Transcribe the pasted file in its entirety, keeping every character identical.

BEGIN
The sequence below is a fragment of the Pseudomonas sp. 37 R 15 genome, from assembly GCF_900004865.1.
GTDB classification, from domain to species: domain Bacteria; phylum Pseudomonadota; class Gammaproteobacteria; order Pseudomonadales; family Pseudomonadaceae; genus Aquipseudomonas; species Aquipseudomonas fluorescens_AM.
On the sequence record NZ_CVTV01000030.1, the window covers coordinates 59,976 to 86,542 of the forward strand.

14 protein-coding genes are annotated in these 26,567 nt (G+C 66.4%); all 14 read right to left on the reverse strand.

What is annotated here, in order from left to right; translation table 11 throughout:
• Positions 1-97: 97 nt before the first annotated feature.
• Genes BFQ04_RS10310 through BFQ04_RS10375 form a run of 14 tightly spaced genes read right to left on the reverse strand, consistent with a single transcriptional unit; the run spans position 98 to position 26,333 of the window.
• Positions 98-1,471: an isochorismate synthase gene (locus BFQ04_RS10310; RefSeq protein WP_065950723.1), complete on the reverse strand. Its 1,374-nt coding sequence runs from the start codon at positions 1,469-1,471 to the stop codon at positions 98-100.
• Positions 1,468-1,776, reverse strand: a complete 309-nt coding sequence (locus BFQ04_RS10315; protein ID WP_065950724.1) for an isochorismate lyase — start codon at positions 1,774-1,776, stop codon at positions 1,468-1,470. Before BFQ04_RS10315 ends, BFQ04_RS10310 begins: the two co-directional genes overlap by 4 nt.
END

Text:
The sequence below is a fragment of the Pseudomonas sp. 37 R 15 genome, from assembly GCF_900004865.1.
GTDB classification, from domain to species: domain Bacteria; phylum Pseudomonadota; class Gammaproteobacteria; order Pseudomonadales; family Pseudomonadaceae; genus Aquipseudomonas; species Aquipseudomonas fluorescens_AM.
On the sequence record NZ_CVTV01000030.1, the window covers coordinates 59,976 to 86,542 of the forward strand.

14 protein-coding genes are annotated in these 26,567 nt (G+C 66.4%); all 14 read right to left on the reverse strand.

What is annotated here, in order from left to right; translation table 11 throughout:
• Positions 1-97: 97 nt before the first annotated feature.
• Genes BFQ04_RS10310 through BFQ04_RS10375 form a run of 14 tightly spaced genes read right to left on the reverse strand, consistent with a single transcriptional unit; the run spans position 98 to position 26,333 of the window.
• Positions 98-1,471: an isochorismate synthase gene (locus BFQ04_RS10310; RefSeq protein WP_065950723.1), complete on the reverse strand. Its 1,374-nt coding sequence runs from the start codon at positions 1,469-1,471 to the stop codon at positions 98-100.
• Positions 1,468-1,776, reverse strand: a complete 309-nt coding sequence (locus BFQ04_RS10315; protein ID WP_065950724.1) for an isochorismate lyase — start codon at positions 1,774-1,776, stop codon at positions 1,468-1,470. Before BFQ04_RS10315 ends, BFQ04_RS10310 begins: the two co-directional genes overlap by 4 nt.